Tuesday, March 03, 2009

Judging by a Cover
OK, so you can't judge a book by its cover. Supposedly. I think that phrase only worked when all books were bound in brown leather and didn't have cartoon poodles on them. Or the bottom half of a cartoon woman walking the cartoon poodle on 4-inch cartoon heels. That book, I don't want to read.

The same is with CDs, I find. In my role as World Music Director at KZSU I see a lot of CDs and some of them you can tell just by looking at them that they're going in the crap pile.

For instance, anything that uses the phrase "a musical experience" is bound to be bad. Also "soundscape" and, less reliably but always a red flag, "journey." Most "musical experiences" are new age releases featuring tracks with titles like "Timeless Moon, Part 1" and "Shadow Dream for Maya." The titles are themselves enough of a warning. No one has ever had any fun to a song like "Timeless Moon, Part 1". It's never been cranked up for a road trip down the Great Highway. It's never been fucked to. It's never been anyone's first dance. "Timeless Moon, Part 1" is the kind of thing you hear at the dentist office when they don't want you to hear the root canal guy screaming.

Warning number two is reviews from 4th rate newspapers or radio markets. When "Stu, host of "Color Me Hip" on KRAP, Solvang, raves about something and that rave is listed on the CD cover....run. It meant the SF Chronicle, the LA Times, the San Jose Mercury News, hell maybe even the Lodi Shopper's Weekly have all received the CD and threw it directly into the "to be sold" pile. No quotes from the big guys? You take what you can get. "A magical journey.....affirming life." (The Sparks Navadan.) So what exactly did that ellipsis cut out? And why do I need my life affirmed, anyway. I have a life, I know this. You seconding the motion doesn't make me any more real and, in fact, your awful music might diminish it in some way.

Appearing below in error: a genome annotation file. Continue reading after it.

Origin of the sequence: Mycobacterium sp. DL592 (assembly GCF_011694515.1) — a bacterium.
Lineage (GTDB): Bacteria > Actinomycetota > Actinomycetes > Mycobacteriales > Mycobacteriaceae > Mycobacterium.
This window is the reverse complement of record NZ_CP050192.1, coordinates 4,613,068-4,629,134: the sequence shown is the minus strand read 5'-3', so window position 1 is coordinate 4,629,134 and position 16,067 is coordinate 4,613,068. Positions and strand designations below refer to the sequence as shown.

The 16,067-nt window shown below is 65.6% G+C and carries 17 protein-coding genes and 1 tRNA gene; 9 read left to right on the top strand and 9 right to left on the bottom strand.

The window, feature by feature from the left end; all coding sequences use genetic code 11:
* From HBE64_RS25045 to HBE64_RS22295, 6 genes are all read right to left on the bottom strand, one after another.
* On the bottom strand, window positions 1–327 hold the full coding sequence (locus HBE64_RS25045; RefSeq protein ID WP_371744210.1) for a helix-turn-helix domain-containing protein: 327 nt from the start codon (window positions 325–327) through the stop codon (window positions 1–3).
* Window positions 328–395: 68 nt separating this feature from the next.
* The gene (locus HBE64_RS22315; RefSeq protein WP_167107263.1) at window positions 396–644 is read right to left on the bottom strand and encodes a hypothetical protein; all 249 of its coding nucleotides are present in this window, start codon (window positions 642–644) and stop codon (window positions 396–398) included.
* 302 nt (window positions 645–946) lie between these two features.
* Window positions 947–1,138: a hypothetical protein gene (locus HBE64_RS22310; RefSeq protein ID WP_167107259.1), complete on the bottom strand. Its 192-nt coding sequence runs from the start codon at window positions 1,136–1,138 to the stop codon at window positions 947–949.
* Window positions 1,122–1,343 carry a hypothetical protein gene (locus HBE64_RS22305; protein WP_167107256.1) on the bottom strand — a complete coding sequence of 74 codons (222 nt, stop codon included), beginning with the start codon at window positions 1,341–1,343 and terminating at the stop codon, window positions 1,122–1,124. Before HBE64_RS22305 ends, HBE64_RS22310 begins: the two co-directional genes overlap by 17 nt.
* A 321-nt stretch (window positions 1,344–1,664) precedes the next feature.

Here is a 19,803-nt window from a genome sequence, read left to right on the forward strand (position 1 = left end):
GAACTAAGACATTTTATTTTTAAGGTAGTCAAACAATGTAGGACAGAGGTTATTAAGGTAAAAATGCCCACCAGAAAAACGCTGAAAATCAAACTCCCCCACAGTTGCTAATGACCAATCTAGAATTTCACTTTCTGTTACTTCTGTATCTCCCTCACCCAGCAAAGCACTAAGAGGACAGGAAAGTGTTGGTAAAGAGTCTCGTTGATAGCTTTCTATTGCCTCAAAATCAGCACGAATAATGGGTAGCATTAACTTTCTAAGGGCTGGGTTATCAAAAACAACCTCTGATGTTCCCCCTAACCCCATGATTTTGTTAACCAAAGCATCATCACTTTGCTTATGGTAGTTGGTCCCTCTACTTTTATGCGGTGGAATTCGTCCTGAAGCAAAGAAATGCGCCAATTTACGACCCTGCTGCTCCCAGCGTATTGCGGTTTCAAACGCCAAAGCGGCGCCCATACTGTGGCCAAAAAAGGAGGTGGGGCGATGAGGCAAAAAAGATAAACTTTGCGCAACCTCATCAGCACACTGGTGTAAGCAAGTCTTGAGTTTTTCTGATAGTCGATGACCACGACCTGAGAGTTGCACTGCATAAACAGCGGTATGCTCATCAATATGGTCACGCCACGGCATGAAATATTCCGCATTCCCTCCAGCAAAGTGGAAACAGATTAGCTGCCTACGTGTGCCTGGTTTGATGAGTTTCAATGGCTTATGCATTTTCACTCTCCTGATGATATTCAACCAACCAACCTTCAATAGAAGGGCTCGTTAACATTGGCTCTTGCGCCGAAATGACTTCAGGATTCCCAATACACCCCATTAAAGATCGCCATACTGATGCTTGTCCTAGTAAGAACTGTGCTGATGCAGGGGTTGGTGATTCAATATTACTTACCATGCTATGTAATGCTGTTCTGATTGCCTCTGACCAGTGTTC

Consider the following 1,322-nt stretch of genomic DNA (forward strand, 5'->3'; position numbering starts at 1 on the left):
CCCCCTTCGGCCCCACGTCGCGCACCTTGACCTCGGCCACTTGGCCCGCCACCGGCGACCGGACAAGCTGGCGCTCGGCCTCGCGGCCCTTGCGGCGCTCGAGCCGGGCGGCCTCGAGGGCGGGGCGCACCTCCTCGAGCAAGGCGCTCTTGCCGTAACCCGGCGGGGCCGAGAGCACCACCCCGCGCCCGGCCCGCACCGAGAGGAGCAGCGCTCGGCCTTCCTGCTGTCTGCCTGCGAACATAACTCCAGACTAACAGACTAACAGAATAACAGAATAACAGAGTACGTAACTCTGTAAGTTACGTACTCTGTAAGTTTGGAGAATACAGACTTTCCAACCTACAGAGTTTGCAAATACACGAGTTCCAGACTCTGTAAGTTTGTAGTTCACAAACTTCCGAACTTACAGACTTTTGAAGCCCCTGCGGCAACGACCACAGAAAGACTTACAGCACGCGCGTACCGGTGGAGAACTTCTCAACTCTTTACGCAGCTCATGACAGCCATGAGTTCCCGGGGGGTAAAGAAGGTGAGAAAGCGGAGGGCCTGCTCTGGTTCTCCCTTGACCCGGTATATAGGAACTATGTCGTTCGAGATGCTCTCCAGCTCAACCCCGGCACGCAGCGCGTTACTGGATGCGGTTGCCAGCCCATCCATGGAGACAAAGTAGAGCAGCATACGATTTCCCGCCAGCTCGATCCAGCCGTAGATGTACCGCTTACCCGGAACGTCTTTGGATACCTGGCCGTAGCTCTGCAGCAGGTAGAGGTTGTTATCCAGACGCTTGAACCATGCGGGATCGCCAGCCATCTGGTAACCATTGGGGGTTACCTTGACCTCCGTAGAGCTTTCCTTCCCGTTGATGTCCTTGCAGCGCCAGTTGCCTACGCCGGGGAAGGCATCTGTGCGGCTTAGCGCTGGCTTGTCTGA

The cleavage factor is a CD phenomenon that only applies to ladies. The more you show off your tits, the less likely you are to have talent. Sorry, it just works out that way. Gracing your cover of "The Many Moods of Mandy Mellow" with your spectacular 38ds will no doubt get the guys salivating, which just makes it easier for them to laugh when you launch into "Can't Help Loving that Man of Mine." Here's a hint breast girls, covering Billie and Ella is stupid. Covering the crumb-catchers might be smart.

The male equivalent of the cleavage factor is the hair. Oh, the hair! Yanni was just the tip of the iceberg, unfortunately. And, unfortunately, the rest of them weren't buried under the ocean. They some how rose up, flowing locks intact, and put themselves on their music. Blond men with long hair sitting moodily in a B&W scene designed to look like Paris but ruined by the fact that there's a Muni bus stop across the street. Dark men caressing their guitar to show they are passionate and to suggest "if my guitar looks this happy, imagine what I can do with you." Um...I'm guessing what you can do is make me giggle like a schoolgirl when I hear you sing.

Bad astronomy. Why do so many CD covers feature bad astronomy? 70's looking collages with neon colors of planets and stars in some sort of cosmic soup, with the band name written in silver in a font last seen in a Brady Bunch fan poster. Pink comets streaking across pale blue skys while artists with one-word names (Ana, Rainbird, Corrie, Flair) grab the tail and hold on for dear life....the only action the music will ever see.

Now, to be fair, I do not automatically dismiss anything based on how it looks. Everything gets a fair listen. But I gotta say that 9 times out of 10 these judgements hold true. The 10th time I'm always surprised at how someone with musical talent can have so little idea of artistic talent and marketing. I don't think Elvis would have been such a big star if his albums featured inflatable neon green spaceships which he would ride with his exceptionally long hair flowed down his bare back while a bevy of huge-breasted backup singers hung out on Saturn. But then again, he's Elvis. They bought him when he was fat.

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